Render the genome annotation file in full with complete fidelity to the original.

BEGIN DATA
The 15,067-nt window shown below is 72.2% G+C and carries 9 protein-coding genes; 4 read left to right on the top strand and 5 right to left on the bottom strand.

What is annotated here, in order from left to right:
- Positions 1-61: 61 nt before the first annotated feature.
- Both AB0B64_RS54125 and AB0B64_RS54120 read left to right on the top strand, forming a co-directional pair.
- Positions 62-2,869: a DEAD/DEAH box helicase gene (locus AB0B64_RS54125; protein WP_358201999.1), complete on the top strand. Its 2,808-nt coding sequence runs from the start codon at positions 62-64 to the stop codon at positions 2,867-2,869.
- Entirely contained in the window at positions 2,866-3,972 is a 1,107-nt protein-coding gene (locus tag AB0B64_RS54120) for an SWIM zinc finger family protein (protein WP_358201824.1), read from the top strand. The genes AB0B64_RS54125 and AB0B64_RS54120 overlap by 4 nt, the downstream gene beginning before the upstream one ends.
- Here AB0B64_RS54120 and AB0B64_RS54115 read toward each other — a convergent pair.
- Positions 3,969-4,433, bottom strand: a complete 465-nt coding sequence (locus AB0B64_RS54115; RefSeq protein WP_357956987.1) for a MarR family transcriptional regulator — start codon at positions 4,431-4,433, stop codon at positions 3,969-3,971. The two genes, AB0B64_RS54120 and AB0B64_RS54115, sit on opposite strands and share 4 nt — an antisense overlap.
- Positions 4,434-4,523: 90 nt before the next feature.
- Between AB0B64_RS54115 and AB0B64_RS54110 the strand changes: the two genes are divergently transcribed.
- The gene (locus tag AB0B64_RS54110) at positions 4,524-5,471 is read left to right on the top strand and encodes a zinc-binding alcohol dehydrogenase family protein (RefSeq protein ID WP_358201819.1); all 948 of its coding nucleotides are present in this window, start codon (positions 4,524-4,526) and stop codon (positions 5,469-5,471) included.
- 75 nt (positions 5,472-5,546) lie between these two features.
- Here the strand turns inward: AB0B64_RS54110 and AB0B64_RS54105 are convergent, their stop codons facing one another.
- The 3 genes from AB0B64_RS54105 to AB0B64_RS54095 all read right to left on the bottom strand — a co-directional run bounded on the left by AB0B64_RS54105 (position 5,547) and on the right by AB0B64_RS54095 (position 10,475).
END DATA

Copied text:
The 15,067-nt window shown below is 72.2% G+C and carries 9 protein-coding genes; 4 read left to right on the top strand and 5 right to left on the bottom strand.

What is annotated here, in order from left to right:
- Positions 1-61: 61 nt before the first annotated feature.
- Both AB0B64_RS54125 and AB0B64_RS54120 read left to right on the top strand, forming a co-directional pair.
- Positions 62-2,869: a DEAD/DEAH box helicase gene (locus AB0B64_RS54125; protein WP_358201999.1), complete on the top strand. Its 2,808-nt coding sequence runs from the start codon at positions 62-64 to the stop codon at positions 2,867-2,869.
- Entirely contained in the window at positions 2,866-3,972 is a 1,107-nt protein-coding gene (locus tag AB0B64_RS54120) for an SWIM zinc finger family protein (protein WP_358201824.1), read from the top strand. The genes AB0B64_RS54125 and AB0B64_RS54120 overlap by 4 nt, the downstream gene beginning before the upstream one ends.
- Here AB0B64_RS54120 and AB0B64_RS54115 read toward each other — a convergent pair.
- Positions 3,969-4,433, bottom strand: a complete 465-nt coding sequence (locus AB0B64_RS54115; RefSeq protein WP_357956987.1) for a MarR family transcriptional regulator — start codon at positions 4,431-4,433, stop codon at positions 3,969-3,971. The two genes, AB0B64_RS54120 and AB0B64_RS54115, sit on opposite strands and share 4 nt — an antisense overlap.
- Positions 4,434-4,523: 90 nt before the next feature.
- Between AB0B64_RS54115 and AB0B64_RS54110 the strand changes: the two genes are divergently transcribed.
- The gene (locus tag AB0B64_RS54110) at positions 4,524-5,471 is read left to right on the top strand and encodes a zinc-binding alcohol dehydrogenase family protein (RefSeq protein ID WP_358201819.1); all 948 of its coding nucleotides are present in this window, start codon (positions 4,524-4,526) and stop codon (positions 5,469-5,471) included.
- 75 nt (positions 5,472-5,546) lie between these two features.
- Here the strand turns inward: AB0B64_RS54110 and AB0B64_RS54105 are convergent, their stop codons facing one another.
- The 3 genes from AB0B64_RS54105 to AB0B64_RS54095 all read right to left on the bottom strand — a co-directional run bounded on the left by AB0B64_RS54105 (position 5,547) and on the right by AB0B64_RS54095 (position 10,475).